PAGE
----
Can you show grace during those awkward relationship times? The word, “grace” can mean charm, which is a nice quality to cultivate in ourselves. In a religious context, as in the song, “Amazing Grace,” it means unearned kindness.
You may be the giver of this kind of grace or its receiver. Being kind to people you meet and date, or to your spouse, even if you feel that their behavior doesn’t deserve it, is good for you, for them, and via a ripple effect, for the planet.
I’m not saying to be a pushover. Kindness simply means treating others with the respect they deserve as human beings. We all have virtues and flaws, and when someone’s shortcomings seem to be screaming at us, it can help to take a few quiet breaths and accept that he or she is doing the best they can at the moment.
Still, most of us are likely to be thrown off balance when less than gracious behavior comes our way.
Jenny’s ability to respond graciously when under duress was tested. She had recently been fired from the prestigious job she had held for five years. She was feeling lost and hopeless when she gathered the strength to attend a party. Harold, a friend of a friend of hers, was there. Thinking he’d be understanding and maybe have an idea for her about what to do next, she told him that she was now unemployed for the first time in sixteen years.
He said, “It’s too bad that you don’t have any skills.
He then suggested that she go back to his place, presumably for sex.
That’s all he thinks I’m good for, Jenny thought, disgusted with him, and also with herself for opening up emotionally to someone so boorish. She went home feeling worse than before.
Showing Grace is an Option
Eleanor Roosevelt said that no one can make you feel inferior without your consent. We have options, and showing grace is a good one. We do not need to retreat into self-pity or to lash out vengefully. Either of these responses may feel natural, but neither is gracious to yourself or to the person who provokes you.
Using Jenny as an example, how’s how to switch to gracious mode when someone treats you ungraciously: First, notice what you are feeling. Typical feelings in such situations are hurt or anger about being insulted, devalued, or manipulated. When we experience them, we may feel too discombobulated to take corrective action on the spot to get centered. But it’s helpful to try to restore our equilibrium as soon as we feel calm enough.
Ideally the first thing Jenny could do to get back in balance would be to take some deep breaths, inhaling and exhaling slowly a few times.
Switching to Showing Grace via Self-talk
Next she could practice the five step self-talk communication technique described by psychologist Dr. Pamela Butler, author of Talking to Yourself: How Cognitive Behavior Therapy Can Change Your Life. Here’s how Jenny might follow the five steps, paraphrased below, to restore herself to a more gracious state:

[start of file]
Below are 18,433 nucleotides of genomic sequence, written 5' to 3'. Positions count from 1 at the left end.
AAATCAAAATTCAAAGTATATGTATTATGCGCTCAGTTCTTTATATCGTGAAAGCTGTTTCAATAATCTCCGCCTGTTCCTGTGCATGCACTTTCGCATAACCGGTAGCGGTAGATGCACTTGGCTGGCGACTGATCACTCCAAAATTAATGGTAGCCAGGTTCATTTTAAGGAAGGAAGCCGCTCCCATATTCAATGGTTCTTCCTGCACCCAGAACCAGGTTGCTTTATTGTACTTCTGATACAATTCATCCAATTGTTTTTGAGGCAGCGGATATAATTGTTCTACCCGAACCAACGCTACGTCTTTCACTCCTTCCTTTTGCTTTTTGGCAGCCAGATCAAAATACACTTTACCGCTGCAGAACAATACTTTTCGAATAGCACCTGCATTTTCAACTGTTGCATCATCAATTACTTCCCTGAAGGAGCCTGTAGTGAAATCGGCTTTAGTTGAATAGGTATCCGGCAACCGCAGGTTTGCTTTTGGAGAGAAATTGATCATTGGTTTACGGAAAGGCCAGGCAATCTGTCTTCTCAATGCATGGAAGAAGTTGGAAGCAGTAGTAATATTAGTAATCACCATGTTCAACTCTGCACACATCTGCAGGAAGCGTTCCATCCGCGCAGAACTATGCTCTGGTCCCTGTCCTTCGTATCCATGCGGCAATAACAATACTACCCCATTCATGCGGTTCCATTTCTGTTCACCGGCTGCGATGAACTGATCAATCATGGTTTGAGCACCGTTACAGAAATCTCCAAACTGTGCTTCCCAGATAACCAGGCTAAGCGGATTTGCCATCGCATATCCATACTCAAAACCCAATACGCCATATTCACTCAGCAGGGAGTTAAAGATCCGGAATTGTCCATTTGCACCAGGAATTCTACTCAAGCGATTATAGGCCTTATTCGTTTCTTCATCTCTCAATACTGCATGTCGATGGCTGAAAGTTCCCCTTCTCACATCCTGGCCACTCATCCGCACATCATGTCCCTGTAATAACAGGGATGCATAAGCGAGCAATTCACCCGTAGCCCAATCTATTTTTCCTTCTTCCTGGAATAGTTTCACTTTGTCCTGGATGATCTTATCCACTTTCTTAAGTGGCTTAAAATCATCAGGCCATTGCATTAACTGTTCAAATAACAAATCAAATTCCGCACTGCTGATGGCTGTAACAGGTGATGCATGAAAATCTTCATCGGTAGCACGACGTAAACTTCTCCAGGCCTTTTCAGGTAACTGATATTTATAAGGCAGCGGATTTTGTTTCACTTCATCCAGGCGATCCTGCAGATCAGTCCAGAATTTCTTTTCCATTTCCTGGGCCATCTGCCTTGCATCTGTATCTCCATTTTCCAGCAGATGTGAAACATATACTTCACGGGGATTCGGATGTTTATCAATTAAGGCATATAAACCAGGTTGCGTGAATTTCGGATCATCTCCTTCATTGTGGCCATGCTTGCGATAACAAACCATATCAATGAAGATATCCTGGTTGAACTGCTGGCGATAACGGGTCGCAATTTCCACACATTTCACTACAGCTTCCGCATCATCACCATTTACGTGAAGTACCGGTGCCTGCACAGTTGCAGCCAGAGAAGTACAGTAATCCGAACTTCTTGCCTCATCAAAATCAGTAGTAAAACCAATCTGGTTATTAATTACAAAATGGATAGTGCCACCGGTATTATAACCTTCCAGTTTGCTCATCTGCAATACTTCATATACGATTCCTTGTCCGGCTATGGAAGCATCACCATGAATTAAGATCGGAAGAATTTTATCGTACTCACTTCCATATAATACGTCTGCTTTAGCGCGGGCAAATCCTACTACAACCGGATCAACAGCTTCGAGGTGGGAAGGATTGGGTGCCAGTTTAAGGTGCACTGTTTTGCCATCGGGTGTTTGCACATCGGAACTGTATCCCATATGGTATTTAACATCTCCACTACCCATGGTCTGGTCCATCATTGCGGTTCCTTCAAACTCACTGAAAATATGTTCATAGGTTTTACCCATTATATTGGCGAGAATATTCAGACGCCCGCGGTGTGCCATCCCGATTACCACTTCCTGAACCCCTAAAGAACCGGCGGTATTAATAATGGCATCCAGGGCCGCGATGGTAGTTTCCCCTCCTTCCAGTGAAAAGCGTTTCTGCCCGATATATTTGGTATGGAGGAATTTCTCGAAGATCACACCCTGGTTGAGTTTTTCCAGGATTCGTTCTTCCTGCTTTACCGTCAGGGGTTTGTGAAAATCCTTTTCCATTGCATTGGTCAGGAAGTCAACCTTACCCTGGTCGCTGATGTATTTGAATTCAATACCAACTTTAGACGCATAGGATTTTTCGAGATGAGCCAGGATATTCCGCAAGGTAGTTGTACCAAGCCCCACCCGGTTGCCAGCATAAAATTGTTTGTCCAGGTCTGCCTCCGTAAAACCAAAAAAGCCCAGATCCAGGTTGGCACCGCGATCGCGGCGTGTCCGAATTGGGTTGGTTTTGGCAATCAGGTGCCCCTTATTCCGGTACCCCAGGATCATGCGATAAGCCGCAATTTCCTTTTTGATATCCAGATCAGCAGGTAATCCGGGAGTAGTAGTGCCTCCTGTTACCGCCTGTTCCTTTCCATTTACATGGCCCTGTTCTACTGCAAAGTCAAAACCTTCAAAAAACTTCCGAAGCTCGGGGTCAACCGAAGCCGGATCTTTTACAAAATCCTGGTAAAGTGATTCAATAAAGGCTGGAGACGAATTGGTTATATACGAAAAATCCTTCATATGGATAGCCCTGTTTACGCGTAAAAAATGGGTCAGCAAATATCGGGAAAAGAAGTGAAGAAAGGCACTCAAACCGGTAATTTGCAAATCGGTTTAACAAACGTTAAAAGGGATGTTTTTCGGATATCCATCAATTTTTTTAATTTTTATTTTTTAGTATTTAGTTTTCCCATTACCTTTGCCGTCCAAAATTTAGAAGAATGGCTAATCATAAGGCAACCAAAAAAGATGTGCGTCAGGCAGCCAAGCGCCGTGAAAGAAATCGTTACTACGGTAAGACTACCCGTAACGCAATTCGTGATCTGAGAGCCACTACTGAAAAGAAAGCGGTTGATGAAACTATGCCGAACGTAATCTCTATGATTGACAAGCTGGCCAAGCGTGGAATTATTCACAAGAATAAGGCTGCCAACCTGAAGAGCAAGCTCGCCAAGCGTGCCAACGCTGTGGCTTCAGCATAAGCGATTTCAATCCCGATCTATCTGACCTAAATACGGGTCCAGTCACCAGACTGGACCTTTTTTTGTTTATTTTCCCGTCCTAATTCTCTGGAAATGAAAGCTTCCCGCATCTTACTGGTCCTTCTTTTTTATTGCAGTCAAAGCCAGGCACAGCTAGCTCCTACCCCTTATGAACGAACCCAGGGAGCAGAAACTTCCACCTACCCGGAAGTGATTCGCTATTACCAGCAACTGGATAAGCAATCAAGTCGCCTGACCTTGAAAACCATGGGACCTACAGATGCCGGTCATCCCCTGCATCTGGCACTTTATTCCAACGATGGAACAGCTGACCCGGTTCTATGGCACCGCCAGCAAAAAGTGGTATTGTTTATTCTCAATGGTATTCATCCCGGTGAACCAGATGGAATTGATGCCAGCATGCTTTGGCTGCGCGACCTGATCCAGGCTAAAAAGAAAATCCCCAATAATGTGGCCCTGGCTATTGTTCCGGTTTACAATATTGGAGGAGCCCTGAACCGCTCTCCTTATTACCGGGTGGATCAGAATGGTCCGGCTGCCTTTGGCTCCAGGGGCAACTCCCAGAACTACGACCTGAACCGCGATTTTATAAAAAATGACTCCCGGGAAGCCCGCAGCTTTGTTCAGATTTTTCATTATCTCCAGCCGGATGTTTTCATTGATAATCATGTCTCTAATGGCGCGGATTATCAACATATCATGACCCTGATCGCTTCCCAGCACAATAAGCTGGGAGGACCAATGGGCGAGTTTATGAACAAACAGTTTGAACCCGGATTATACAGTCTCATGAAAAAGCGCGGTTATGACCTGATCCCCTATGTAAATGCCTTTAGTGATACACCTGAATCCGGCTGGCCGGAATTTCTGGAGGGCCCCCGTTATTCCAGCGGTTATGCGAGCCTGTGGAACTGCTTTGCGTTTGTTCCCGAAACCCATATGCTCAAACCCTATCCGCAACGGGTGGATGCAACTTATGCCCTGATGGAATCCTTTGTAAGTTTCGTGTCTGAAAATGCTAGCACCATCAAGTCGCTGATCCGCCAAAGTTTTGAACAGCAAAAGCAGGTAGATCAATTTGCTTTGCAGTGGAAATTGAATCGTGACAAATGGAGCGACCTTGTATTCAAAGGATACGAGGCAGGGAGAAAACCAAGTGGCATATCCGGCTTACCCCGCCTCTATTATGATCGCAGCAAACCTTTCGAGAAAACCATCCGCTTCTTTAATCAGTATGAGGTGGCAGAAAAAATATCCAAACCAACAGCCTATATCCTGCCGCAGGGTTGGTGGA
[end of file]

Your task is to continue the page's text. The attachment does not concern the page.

Step #1. Notice what you are feeling and thinking.
Jenny might have been thinking: “He’s a creep to treat me this way,” or “I’m worthless except as a sex object.”
Step#2: Ask yourself: Is what I am telling myself helpful?
Jenny answers that it is not helpful because it keeps her feeling bad about both Howard and herself.
Step #3: Ask yourself: What is driving me to be talking to myself this way?
Jenny says her negative self-talk is coming from her “Judge,” which labels people as bad or wrong. Jenny bbbbbb now tells herself, “I’m blaming both him for making me feel crummy and myself for being a mess.”
Step #4. Better self-talk.
Jenny tells herself, “I don’t need to tolerate boorish behavior or let another person define me. When a situation feels toxic, I can politely excuse myself. I can be courteous even to someone who’s not behaving decently — by not taking it personally. Uncouth behavior is about the person who acts that way it’s not about me.”
Step #5. What’s your action plan?
Jenny decides to be more gracious when someone is insensitive. She also resolves to be more cautious about with whom she’ll share her personal details. She will strive to be pleasant to all, yet keep her distance from rude people, because “I need to be kind to myself too.”
Why to Respond Graciously
Whether we’re single or married, we’re likely to find ourselves in situations now and again where our buttons get pushed. We may feel an urge to retreat sullenly or to strike back angrily. How much better it is, for our emotional health, for the well being of others, and for just about any relationship, to respond to an incitement with grace.
Marcia Naomi Berger, LCSW, author of Marriage Meetings for Lasting Love : 30 Minutes a Week to the Relationship You've Always Wanted (New World Library), is a psychotherapist in San Rafael, California. She helps people create relationships that are fulfilling in all the important ways-emotionally and spiritually as well as physically and materially, whether they are already married or want to be. www.marriagemeetings.com